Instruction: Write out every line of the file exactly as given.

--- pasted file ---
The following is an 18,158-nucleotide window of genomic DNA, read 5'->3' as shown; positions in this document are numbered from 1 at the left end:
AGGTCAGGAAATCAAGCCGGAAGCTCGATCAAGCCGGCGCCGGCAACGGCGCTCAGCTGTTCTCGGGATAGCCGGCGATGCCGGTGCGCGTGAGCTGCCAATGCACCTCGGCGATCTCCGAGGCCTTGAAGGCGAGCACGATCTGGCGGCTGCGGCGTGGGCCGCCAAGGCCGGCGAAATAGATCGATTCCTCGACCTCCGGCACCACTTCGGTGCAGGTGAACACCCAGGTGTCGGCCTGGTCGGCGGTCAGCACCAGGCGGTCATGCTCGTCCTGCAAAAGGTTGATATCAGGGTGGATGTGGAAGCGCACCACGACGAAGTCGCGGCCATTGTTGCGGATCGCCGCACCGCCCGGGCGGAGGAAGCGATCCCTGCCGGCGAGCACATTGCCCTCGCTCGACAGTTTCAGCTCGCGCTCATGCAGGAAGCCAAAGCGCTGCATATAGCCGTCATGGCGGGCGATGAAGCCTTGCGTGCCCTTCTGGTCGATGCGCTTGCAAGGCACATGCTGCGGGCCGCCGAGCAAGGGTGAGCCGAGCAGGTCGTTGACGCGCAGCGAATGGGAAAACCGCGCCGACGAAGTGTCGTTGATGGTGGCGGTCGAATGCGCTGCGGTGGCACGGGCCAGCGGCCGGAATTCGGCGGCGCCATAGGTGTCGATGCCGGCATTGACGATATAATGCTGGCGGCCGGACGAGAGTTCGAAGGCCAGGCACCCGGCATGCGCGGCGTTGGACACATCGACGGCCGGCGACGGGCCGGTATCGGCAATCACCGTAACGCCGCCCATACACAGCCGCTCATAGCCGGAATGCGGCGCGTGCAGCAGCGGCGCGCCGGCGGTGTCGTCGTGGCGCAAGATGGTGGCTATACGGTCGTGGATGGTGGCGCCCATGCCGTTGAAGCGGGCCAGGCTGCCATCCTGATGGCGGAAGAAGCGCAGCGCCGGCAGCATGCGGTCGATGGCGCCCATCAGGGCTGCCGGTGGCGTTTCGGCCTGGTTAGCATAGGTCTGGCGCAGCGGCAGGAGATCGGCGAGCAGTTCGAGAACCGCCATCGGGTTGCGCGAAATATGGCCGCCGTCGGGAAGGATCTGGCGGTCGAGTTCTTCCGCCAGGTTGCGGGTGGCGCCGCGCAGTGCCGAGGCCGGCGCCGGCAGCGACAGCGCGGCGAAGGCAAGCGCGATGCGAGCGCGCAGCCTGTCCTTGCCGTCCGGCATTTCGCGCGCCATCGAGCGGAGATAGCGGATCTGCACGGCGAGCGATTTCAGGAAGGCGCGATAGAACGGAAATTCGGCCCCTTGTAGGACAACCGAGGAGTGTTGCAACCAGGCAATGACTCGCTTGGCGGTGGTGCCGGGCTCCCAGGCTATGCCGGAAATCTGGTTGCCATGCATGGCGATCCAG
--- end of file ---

The following is an 18,158-nucleotide window of genomic DNA, read 5'->3' as shown; positions in this document are numbered from 1 at the left end:
AGGTCAGGAAATCAAGCCGGAAGCTCGATCAAGCCGGCGCCGGCAACGGCGCTCAGCTGTTCTCGGGATAGCCGGCGATGCCGGTGCGCGTGAGCTGCCAATGCACCTCGGCGATCTCCGAGGCCTTGAAGGCGAGCACGATCTGGCGGCTGCGGCGTGGGCCGCCAAGGCCGGCGAAATAGATCGATTCCTCGACCTCCGGCACCACTTCGGTGCAGGTGAACACCCAGGTGTCGGCCTGGTCGGCGGTCAGCACCAGGCGGTCATGCTCGTCCTGCAAAAGGTTGATATCAGGGTGGATGTGGAAGCGCACCACGACGAAGTCGCGGCCATTGTTGCGGATCGCCGCACCGCCCGGGCGGAGGAAGCGATCCCTGCCGGCGAGCACATTGCCCTCGCTCGACAGTTTCAGCTCGCGCTCATGCAGGAAGCCAAAGCGCTGCATATAGCCGTCATGGCGGGCGATGAAGCCTTGCGTGCCCTTCTGGTCGATGCGCTTGCAAGGCACATGCTGCGGGCCGCCGAGCAAGGGTGAGCCGAGCAGGTCGTTGACGCGCAGCGAATGGGAAAACCGCGCCGACGAAGTGTCGTTGATGGTGGCGGTCGAATGCGCTGCGGTGGCACGGGCCAGCGGCCGGAATTCGGCGGCGCCATAGGTGTCGATGCCGGCATTGACGATATAATGCTGGCGGCCGGACGAGAGTTCGAAGGCCAGGCACCCGGCATGCGCGGCGTTGGACACATCGACGGCCGGCGACGGGCCGGTATCGGCAATCACCGTAACGCCGCCCATACACAGCCGCTCATAGCCGGAATGCGGCGCGTGCAGCAGCGGCGCGCCGGCGGTGTCGTCGTGGCGCAAGATGGTGGCTATACGGTCGTGGATGGTGGCGCCCATGCCGTTGAAGCGGGCCAGGCTGCCATCCTGATGGCGGAAGAAGCGCAGCGCCGGCAGCATGCGGTCGATGGCGCCCATCAGGGCTGCCGGTGGCGTTTCGGCCTGGTTAGCATAGGTCTGGCGCAGCGGCAGGAGATCGGCGAGCAGTTCGAGAACCGCCATCGGGTTGCGCGAAATATGGCCGCCGTCGGGAAGGATCTGGCGGTCGAGTTCTTCCGCCAGGTTGCGGGTGGCGCCGCGCAGTGCCGAGGCCGGCGCCGGCAGCGACAGCGCGGCGAAGGCAAGCGCGATGCGAGCGCGCAGCCTGTCCTTGCCGTCCGGCATTTCGCGCGCCATCGAGCGGAGATAGCGGATCTGCACGGCGAGCGATTTCAGGAAGGCGCGATAGAACGGAAATTCGGCCCCTTGTAGGACAACCGAGGAGTGTTGCAACCAGGCAATGACTCGCTTGGCGGTGGTGCCGGGCTCCCAGGCTATGCCGGAAATCTGGTTGCCATGCATGGCGATCCAG